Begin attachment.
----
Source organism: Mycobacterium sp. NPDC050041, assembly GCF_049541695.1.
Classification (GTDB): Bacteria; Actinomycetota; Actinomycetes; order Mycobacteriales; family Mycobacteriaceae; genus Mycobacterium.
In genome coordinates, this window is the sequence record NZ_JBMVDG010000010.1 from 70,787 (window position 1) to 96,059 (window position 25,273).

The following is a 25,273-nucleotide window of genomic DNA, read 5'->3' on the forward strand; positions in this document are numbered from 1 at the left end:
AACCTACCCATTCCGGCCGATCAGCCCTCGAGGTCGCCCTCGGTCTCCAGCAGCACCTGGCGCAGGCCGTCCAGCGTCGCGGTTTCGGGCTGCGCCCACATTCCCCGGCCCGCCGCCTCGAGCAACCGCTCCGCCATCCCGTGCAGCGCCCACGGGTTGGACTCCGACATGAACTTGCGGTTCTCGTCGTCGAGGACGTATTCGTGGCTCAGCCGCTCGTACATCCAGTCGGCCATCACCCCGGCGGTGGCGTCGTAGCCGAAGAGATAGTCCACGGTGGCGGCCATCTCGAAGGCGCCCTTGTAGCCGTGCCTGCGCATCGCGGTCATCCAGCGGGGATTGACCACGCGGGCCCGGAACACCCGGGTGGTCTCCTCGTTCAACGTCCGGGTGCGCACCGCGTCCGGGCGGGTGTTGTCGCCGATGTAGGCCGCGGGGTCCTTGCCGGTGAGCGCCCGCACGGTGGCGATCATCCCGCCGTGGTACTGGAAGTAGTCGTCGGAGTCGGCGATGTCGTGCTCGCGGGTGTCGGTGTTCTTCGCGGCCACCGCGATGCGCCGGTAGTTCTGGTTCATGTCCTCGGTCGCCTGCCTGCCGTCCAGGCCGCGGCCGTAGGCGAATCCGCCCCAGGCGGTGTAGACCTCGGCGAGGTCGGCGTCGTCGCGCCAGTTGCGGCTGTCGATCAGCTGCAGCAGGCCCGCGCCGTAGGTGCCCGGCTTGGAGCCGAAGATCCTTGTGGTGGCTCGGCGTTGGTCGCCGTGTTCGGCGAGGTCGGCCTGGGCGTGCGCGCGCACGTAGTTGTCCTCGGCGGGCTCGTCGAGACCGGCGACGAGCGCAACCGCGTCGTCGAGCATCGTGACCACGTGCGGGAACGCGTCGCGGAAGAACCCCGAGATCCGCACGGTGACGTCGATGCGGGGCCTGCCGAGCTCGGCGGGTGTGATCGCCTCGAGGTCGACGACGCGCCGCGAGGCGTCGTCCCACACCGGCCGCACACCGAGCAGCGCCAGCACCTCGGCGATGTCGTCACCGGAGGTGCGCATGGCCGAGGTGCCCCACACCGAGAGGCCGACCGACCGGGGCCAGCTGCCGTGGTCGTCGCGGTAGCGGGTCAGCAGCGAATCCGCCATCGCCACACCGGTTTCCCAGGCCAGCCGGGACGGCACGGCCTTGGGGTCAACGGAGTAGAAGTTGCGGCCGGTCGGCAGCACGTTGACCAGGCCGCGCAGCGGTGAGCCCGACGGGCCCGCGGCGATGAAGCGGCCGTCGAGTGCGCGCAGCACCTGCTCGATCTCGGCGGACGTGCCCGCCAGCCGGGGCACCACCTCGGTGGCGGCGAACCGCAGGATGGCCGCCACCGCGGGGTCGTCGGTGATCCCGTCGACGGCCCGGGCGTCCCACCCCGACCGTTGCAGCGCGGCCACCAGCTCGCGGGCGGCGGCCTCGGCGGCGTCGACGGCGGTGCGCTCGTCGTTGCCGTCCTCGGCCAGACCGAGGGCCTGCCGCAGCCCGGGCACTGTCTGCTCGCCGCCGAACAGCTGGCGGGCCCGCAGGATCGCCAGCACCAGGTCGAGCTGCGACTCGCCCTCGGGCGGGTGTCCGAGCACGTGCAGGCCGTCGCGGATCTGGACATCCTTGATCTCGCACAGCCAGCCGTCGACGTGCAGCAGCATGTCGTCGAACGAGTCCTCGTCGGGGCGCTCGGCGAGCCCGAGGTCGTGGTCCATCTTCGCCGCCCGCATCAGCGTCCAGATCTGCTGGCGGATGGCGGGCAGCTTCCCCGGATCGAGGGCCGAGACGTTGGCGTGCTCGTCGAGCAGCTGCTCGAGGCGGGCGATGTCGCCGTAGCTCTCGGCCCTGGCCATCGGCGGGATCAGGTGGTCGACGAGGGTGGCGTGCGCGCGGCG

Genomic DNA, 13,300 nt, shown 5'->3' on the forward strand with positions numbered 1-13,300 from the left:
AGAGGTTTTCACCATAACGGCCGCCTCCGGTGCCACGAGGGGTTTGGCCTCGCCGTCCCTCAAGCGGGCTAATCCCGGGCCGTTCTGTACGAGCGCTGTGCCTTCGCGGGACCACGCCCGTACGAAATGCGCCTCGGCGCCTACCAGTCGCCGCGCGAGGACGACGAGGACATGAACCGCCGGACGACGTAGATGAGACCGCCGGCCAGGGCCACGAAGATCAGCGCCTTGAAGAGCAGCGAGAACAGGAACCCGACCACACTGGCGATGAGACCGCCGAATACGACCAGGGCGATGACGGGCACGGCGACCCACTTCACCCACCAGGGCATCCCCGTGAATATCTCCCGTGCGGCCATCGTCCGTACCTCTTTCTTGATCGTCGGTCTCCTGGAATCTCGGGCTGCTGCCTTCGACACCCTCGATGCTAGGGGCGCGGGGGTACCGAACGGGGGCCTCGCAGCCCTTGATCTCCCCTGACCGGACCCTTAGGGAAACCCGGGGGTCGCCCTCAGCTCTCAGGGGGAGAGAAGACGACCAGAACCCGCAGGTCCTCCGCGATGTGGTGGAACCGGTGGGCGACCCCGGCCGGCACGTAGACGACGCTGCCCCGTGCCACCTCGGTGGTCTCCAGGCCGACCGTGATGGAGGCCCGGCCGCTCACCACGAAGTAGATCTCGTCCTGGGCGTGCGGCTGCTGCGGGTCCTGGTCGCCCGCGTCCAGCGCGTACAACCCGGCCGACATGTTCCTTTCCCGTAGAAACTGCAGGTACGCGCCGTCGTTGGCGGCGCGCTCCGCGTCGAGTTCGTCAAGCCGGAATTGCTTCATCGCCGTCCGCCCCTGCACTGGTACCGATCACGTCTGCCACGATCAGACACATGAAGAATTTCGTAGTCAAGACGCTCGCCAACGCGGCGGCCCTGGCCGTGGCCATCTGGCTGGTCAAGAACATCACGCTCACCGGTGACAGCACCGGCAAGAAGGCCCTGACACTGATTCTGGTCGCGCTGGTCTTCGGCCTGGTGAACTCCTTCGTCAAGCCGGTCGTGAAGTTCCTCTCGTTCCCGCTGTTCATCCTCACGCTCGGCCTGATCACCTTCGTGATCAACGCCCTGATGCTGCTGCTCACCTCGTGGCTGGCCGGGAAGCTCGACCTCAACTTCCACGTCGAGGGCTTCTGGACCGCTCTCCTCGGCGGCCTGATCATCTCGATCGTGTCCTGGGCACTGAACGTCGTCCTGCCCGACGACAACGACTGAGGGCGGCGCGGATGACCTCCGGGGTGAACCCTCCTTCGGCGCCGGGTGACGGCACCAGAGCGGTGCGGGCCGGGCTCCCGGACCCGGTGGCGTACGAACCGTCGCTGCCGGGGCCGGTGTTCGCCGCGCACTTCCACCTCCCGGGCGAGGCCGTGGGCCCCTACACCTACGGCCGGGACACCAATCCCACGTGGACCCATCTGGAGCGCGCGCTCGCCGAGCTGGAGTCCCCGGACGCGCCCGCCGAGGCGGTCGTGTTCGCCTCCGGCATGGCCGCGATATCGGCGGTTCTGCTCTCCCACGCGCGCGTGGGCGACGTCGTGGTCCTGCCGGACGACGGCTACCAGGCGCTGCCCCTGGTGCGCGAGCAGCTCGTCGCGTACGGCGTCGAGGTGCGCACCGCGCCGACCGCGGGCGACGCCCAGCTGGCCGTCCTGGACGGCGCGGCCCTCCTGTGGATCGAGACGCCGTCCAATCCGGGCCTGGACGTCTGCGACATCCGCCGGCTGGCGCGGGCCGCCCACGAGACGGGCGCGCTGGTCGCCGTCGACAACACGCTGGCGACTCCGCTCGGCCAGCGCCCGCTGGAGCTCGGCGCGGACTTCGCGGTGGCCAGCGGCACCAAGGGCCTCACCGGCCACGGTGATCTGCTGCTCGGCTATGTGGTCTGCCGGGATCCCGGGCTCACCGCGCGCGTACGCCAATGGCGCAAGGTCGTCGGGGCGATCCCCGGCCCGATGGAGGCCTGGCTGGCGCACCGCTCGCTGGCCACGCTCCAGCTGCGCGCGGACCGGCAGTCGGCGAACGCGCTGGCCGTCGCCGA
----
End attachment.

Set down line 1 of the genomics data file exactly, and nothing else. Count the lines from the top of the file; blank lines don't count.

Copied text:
Source organism: Mycobacterium sp. NPDC050041, assembly GCF_049541695.1.